But Contagion B is where there is “noise.” Where the events of one actor lead to some volatility in another actor which leads to a few days of market funkiness in a bunch of areas but doesn’t erode balance sheets, doesn’t impair P&L’s, and simply doesn’t last. The Gamestop/Reddit/meme stock hubbub of late January maybe reached this level. Noise. Headlines. Some algorithms triggered. A little action. But nothing else.
A whimper without a bang.
This story was neither Contagion B (temporary market volatility as headlines ran their course) or Contagion A (substantive losses that domino throughout financial markets). This story was isolated and silly. But even in the case of a real Contagion B story, the media will never make any effort to differentiate it from a Contagion A story. That is our job. And investor decisions in Contagion B stories are the things that derail financial plans. Avoiding that is our job. Obfuscating these things is the job of the press.
Where it could have gone but didn’t
So a very wealthy private family office gets way, way, way over their skis in a leveraged trade. Their banks lose money. It’s a few billion dollars, which for our family budget is a lot of money, but for the purposes of global financial markets is not even couch money – it is lint. This private investment firm, as best we know, didn’t even lose other investor’s moneys – just the money of their own family office.
Regardless, these losses, while unfathomable to most of us, and inexcusable for responsible adults, are not systemic, contagious, or even relevant to the rest of us.
But Long Term Capital Management in 1998 was (sort of). And other domino capital events have been. Why is this different?
Size – it isn’t that big
Exposure – there is limited counter-party risk
Diversity – it is multiple banks, not all the risk on one
I would suggest that MOST events politicians say need further regulation or the media says “could tumble financial markets” are, in actuality, private events where the reward potential and the risk potential is borne by the actors involved in the transaction(s). I don’t merely suggest this – I declare it, because it is true.
Worst case, there are “contagion B” events that merely create noise in markets – create volatility – allow for hype and activity – yet in the end, do not alter the health of financial markets, do not change the profit-making capacity of well-run businesses, and do not sustainably impact credit markets or spreads.
In other words, here is your exposure to events like what happened this week, or even potentially worse ones:
(A) None, or
(B) A test of your resolve for a few days
If anyone of us fails in B, we are the bearer of that risk. Just like the levered family office is the bearer of theirs.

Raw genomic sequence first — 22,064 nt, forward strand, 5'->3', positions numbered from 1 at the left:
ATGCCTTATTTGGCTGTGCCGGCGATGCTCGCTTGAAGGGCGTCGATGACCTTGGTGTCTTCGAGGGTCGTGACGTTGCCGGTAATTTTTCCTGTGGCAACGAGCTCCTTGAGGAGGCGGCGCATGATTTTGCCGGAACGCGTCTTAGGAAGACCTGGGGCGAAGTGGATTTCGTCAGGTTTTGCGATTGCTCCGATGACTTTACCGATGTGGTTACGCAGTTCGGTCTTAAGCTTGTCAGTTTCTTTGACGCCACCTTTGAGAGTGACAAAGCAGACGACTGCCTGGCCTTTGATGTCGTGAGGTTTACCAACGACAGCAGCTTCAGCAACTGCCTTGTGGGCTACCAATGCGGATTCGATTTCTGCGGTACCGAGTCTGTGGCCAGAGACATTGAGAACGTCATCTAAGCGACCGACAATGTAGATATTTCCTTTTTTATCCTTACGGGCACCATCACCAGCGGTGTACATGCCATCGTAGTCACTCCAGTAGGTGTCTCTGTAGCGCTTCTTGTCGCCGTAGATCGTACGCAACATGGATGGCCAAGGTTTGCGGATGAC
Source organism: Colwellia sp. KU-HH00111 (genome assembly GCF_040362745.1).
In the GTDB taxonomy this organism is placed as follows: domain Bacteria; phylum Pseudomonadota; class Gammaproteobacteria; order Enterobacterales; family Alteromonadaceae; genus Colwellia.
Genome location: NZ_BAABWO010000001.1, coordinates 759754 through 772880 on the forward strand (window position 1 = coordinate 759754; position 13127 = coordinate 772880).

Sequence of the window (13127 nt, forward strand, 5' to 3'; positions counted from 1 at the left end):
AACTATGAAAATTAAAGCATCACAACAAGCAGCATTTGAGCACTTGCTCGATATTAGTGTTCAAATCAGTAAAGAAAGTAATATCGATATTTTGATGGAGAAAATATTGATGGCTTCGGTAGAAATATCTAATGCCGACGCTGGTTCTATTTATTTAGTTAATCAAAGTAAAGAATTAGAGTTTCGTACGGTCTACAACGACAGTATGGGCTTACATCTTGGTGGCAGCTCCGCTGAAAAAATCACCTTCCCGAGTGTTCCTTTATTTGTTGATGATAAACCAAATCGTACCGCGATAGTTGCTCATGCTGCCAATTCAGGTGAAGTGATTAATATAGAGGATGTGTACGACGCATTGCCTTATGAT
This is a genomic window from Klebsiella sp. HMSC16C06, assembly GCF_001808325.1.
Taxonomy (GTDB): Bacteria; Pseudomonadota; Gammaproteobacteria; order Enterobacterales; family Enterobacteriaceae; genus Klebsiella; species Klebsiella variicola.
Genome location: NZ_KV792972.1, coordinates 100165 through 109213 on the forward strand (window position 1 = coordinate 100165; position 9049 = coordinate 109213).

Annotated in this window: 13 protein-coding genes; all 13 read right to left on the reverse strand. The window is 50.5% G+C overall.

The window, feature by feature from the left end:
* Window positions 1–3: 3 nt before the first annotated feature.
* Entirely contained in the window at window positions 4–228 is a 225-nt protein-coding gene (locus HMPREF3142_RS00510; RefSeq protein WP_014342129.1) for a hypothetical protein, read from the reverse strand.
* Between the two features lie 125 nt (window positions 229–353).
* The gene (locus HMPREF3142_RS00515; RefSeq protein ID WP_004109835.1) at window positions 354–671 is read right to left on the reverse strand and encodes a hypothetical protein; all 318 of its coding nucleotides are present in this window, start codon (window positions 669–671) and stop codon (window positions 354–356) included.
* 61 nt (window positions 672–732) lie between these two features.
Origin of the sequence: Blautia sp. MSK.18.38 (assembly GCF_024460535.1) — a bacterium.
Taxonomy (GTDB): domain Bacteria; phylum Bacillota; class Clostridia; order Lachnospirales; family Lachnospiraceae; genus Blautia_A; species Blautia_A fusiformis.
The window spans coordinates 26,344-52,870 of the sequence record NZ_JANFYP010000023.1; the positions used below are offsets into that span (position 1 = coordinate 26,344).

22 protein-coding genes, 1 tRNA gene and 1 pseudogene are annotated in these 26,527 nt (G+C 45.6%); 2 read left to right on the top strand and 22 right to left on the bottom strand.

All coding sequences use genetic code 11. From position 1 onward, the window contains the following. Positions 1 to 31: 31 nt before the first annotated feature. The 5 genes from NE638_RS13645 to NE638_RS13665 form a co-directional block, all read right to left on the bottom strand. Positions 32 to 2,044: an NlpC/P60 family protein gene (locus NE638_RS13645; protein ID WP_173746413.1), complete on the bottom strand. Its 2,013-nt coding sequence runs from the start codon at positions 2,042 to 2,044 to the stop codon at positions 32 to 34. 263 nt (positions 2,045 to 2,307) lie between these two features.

The crisis of responsibility comes to investing. We intend to win it. To that end, we work.
Chart of the Week
A little context on the size of the worldwide swap market.
Quote of the Week
“Having a large amount of leverage is like driving a car with a dagger on the steering wheel pointed at your heart. If you do that, you will be a better driver. There will be fewer accidents but when they happen, they will be fatal.”
— Warren Buffett
David L. Bahnsen, CFP®, CIMA® is the founder, Managing Director, and Chief Investment Officer of The Bahnsen Group, a private wealth management boutique based in Newport Beach, managing over $1 billion in client assets. David has been named as one of Barron’s America’s Top 1,200 Advisors as well as On Wall Street’s Top 40 Advisors Under 40 and Financial Times Top 300 Advisors in America. He brought The Bahnsen Group independent through the elite boutique fiduciary, HighTower Advisors, in April 2015 after eight years as a Chairman’s Club Managing Director at Morgan Stanley and seven years as a First Vice President at UBS Financial Services. He is a frequent guest on CNBC and Fox Business and is a regular contributor to Forbes.
David serves on the Board of Directors for the National Review Institute and the Lincoln Club of Orange County, and is a founding Trustee for Pacifica Christian High School of Orange County.
David’s true passions include anything related to USC football, the financial markets, politics, and his house in the desert. His ultimate passions are his lovely wife of 15+ years, Joleen, their gorgeous and brilliant children, sons Mitchell and Graham, and daughter Sadie, and the life they’ve created together in Newport Beach, California.
Trending Now on Affluent Christian Investor
Sorry. No data so far.